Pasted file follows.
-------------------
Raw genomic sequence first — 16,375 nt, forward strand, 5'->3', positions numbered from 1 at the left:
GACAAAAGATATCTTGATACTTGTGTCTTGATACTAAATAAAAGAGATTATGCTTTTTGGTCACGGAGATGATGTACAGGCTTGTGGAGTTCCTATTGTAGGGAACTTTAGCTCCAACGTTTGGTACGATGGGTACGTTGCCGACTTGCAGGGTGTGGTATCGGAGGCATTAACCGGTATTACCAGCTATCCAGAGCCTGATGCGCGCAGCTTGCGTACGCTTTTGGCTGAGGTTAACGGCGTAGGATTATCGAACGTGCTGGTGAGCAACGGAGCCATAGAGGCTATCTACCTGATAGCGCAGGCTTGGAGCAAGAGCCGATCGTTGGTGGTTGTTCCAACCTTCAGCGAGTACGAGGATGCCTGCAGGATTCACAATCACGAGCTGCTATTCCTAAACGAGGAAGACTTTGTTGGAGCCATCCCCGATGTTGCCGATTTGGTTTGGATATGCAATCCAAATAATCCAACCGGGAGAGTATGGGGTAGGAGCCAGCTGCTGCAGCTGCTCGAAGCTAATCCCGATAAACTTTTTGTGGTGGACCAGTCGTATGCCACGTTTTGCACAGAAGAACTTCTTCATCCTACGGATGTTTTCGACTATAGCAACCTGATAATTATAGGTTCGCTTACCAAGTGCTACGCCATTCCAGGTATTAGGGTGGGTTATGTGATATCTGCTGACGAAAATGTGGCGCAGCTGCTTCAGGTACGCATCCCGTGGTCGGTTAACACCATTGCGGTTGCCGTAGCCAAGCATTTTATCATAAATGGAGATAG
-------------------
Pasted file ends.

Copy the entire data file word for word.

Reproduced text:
Raw genomic sequence first — 16,375 nt, forward strand, 5'->3', positions numbered from 1 at the left:
GACAAAAGATATCTTGATACTTGTGTCTTGATACTAAATAAAAGAGATTATGCTTTTTGGTCACGGAGATGATGTACAGGCTTGTGGAGTTCCTATTGTAGGGAACTTTAGCTCCAACGTTTGGTACGATGGGTACGTTGCCGACTTGCAGGGTGTGGTATCGGAGGCATTAACCGGTATTACCAGCTATCCAGAGCCTGATGCGCGCAGCTTGCGTACGCTTTTGGCTGAGGTTAACGGCGTAGGATTATCGAACGTGCTGGTGAGCAACGGAGCCATAGAGGCTATCTACCTGATAGCGCAGGCTTGGAGCAAGAGCCGATCGTTGGTGGTTGTTCCAACCTTCAGCGAGTACGAGGATGCCTGCAGGATTCACAATCACGAGCTGCTATTCCTAAACGAGGAAGACTTTGTTGGAGCCATCCCCGATGTTGCCGATTTGGTTTGGATATGCAATCCAAATAATCCAACCGGGAGAGTATGGGGTAGGAGCCAGCTGCTGCAGCTGCTCGAAGCTAATCCCGATAAACTTTTTGTGGTGGACCAGTCGTATGCCACGTTTTGCACAGAAGAACTTCTTCATCCTACGGATGTTTTCGACTATAGCAACCTGATAATTATAGGTTCGCTTACCAAGTGCTACGCCATTCCAGGTATTAGGGTGGGTTATGTGATATCTGCTGACGAAAATGTGGCGCAGCTGCTTCAGGTACGCATCCCGTGGTCGGTTAACACCATTGCGGTTGCCGTAGCCAAGCATTTTATCATAAATGGAGATAG